• Extensive loss of open space
• Hotter summers, harsher storms
• Biodiversity declines
Speculating about Asheville’s environmental future entails at least as many questions as answers. Will carbon-dioxide emissions continue rising? Will privately owned open space and forestland continue to be cleared for development at the current rate? Will fossil fuels remain our major energy sources? Inevitably, some pretty big “ifs” come into play.
This land is my land
For several years now, Land for Tomorrow has been sounding the alarm about North Carolina’s rapid (and escalating) loss of working farms and forests. “About 100,000 acres [of open space] are being developed each year,” says Kate Dixon, executive director of the statewide coalition of land trusts and nonprofits. If this trend continues, by 2027 an additional 2 million acres—or 3,125 square miles—will have been cleared to make way for residential or commercial development statewide.
And with the state’s population projected to increase by about 50 percent by 2030, Dixon fears that even more land will be lost. “The way that development patterns are going, people are building on much larger parcels,” she notes.
A report released in April by Environment North Carolina, a statewide environmental advocacy group, projects that the Asheville metro area will lose 8 percent of its forestland, 41 percent of its cropland and 10 percent of its open space by 2027. The mountain region as a whole will see a 22 percent increase in developed area, the report predicts, saying, “Future population [growth] will virtually guarantee that large tracts of land are developed, coinciding with large losses of open space.”
3.6 degrees of separation
Scientists are only beginning to grasp the depth of biodiversity in places like the Great Smoky Mountains National Park and the lands surrounding the Blue Ridge Parkway, notes Greg Kidd of the National Parks Conservation Association. But that wealth of biodiversity could be lost as parks weather the effects of global warming in the coming decades, says Kidd, who is senior program manager at the nonprofit’s Blue Ridge field office.
“There are already so many examples of exotics that are rapidly causing a decrease in the biodiversity that’s there,” he notes. “Exotics often move into areas that have been disturbed, and they’re introduced into these areas without the complement of predators or competitors. With an increase in severe weather patterns like storms, runoff scars could be the type of foothold exotics would take advantage of.” Even now, for example, the woolly adelgid poses a serious threat to both the Eastern and Carolina hemlocks.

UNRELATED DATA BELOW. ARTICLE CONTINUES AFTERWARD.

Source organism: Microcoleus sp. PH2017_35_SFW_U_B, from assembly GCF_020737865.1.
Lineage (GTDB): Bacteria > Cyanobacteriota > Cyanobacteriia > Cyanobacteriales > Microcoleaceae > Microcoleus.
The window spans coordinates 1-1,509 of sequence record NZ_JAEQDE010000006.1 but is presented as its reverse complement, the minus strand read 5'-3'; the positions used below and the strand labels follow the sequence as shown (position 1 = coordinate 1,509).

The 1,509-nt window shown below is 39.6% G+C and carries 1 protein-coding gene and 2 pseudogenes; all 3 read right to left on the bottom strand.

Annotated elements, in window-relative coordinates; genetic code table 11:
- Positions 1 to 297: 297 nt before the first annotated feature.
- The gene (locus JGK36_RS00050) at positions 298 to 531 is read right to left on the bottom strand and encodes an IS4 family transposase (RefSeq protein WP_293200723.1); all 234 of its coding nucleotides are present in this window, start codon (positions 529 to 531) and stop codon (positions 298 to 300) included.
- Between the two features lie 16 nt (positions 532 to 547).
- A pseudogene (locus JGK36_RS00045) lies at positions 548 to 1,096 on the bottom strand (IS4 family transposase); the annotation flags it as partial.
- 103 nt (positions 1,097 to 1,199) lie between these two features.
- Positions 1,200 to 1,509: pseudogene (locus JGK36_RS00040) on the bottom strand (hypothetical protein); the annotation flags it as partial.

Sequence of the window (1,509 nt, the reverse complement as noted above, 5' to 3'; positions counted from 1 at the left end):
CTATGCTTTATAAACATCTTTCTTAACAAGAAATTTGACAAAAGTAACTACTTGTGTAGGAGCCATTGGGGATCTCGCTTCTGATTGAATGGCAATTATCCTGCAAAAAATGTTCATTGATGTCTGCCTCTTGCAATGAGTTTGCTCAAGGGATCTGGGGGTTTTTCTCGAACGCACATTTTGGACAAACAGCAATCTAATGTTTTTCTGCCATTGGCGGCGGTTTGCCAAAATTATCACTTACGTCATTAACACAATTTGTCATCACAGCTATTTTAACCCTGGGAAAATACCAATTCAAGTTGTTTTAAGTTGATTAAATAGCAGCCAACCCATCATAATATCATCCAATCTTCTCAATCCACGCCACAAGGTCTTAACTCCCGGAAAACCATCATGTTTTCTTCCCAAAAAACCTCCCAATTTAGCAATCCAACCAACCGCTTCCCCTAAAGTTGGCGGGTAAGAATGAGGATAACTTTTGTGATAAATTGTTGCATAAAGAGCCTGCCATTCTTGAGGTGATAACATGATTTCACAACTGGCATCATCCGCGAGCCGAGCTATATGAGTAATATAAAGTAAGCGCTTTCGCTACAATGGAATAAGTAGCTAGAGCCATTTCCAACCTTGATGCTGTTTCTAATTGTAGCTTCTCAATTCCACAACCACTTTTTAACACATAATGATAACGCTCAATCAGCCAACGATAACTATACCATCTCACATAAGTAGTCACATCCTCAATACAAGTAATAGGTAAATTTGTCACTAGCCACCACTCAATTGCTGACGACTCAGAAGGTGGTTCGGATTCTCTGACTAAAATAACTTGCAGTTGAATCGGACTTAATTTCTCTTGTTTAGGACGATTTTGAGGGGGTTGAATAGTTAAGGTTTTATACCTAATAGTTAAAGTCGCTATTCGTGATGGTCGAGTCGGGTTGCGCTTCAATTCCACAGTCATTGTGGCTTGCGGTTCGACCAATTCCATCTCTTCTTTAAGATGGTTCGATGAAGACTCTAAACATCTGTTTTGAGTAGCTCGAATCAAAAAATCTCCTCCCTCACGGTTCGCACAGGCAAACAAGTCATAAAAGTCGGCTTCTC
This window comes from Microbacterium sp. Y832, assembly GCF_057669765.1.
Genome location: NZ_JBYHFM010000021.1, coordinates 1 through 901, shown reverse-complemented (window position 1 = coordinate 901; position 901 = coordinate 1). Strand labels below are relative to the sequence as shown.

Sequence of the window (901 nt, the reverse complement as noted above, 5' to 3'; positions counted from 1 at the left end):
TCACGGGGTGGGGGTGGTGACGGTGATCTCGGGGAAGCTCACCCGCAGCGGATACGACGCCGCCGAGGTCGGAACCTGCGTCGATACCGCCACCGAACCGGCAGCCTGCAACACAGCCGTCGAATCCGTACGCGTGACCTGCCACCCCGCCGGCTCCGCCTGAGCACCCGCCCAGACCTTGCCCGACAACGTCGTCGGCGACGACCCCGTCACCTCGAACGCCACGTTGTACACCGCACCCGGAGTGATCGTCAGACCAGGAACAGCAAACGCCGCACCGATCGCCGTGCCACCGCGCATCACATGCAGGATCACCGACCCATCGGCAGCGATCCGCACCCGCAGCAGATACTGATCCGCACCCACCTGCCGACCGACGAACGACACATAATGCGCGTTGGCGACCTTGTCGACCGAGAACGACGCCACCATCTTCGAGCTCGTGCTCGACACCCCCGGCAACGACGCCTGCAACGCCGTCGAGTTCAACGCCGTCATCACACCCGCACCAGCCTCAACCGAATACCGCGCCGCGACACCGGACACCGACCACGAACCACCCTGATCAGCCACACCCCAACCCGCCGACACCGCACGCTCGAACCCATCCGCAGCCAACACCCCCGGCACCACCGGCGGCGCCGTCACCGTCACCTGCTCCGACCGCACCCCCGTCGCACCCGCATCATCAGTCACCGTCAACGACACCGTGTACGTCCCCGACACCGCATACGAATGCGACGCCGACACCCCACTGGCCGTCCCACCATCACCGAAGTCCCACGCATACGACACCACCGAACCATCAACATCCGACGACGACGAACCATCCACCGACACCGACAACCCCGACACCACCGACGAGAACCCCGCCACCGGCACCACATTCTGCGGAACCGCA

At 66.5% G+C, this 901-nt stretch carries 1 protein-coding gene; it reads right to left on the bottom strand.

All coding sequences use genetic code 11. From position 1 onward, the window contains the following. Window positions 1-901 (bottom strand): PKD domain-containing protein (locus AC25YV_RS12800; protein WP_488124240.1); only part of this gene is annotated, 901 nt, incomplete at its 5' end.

Native trout are particularly vulnerable to the effects of climate change. If the average global surface temperature rose by 7.2 degrees, for example—which the U.N.‘s Intergovernmental Panel on Climate Change predicts could occur by the end of this century—80 to 90 percent of the trout habitat in Virginia and North Carolina could disappear, according to a report released by the National Parks Conservation Association. And if temperatures rose 3.6 degrees, the report notes, 37 percent of the trout habitat in the region could be eliminated.
Meanwhile, another problem—acid rain—is also a growing concern. A byproduct of coal-burning power plants, factories and other sources, it increases the acidity of soils, lakes and streams. (In urban settings, it can also degrade infrastructure, gradually eroding historic limestone and marble buildings.)
“At present, only streams at the highest elevations are acidic enough to have impacts on riparian ecosystems,” Kidd explains. Thanks to “a natural buffering capacity, the streams have been neutralized to the point where they can sustain a healthy riparian ecosystem by the time they reach the bottom of the mountain.” But as acid rain continues, streams will be affected lower down. “That pH level that’s already dangerously low will move all the way to the bottom of the mountains over the next 26 years or so,” he notes. “Add it all together—exotic species, changes in temperature patterns, ozone—and it all adds up to a huge amount of stress. We’re referring to it as a crisis in slow motion.”
According to David Easterling, head of the Scientific Services Division at the National Climatic Data Center in Asheville, this region will see “longer summers, shorter winters, and a lot of growing season.”
That’s the good news. The bad news? When it rains, it’s going to pour—literally; and hurricanes hitting our region will be more intense than ever. “City planners have to be able to plan for that sort of thing,” says Easterling. “They’ll have to expand the storm sewers and re-examine the disaster plan.”
It might seem counterintuitive that global warming would produce heavier rainfall, especially in light of this summer’s drought conditions. But “when you warm the air up, it holds a lot more moisture,” Easterling explains. “Even though you have more annual rainfall, conditions get drier. Heavy rainfall tends to run off more than soak into the ground.”
Hotter summers, vanishing plant species, more severe storms … if you’re looking for a bright spot, experts say 2027 won’t be the year the last square inch of dirt is paved over or the final old-growth tree is felled. But compared with the landscape and climate we enjoy today, it won’t be a pretty picture.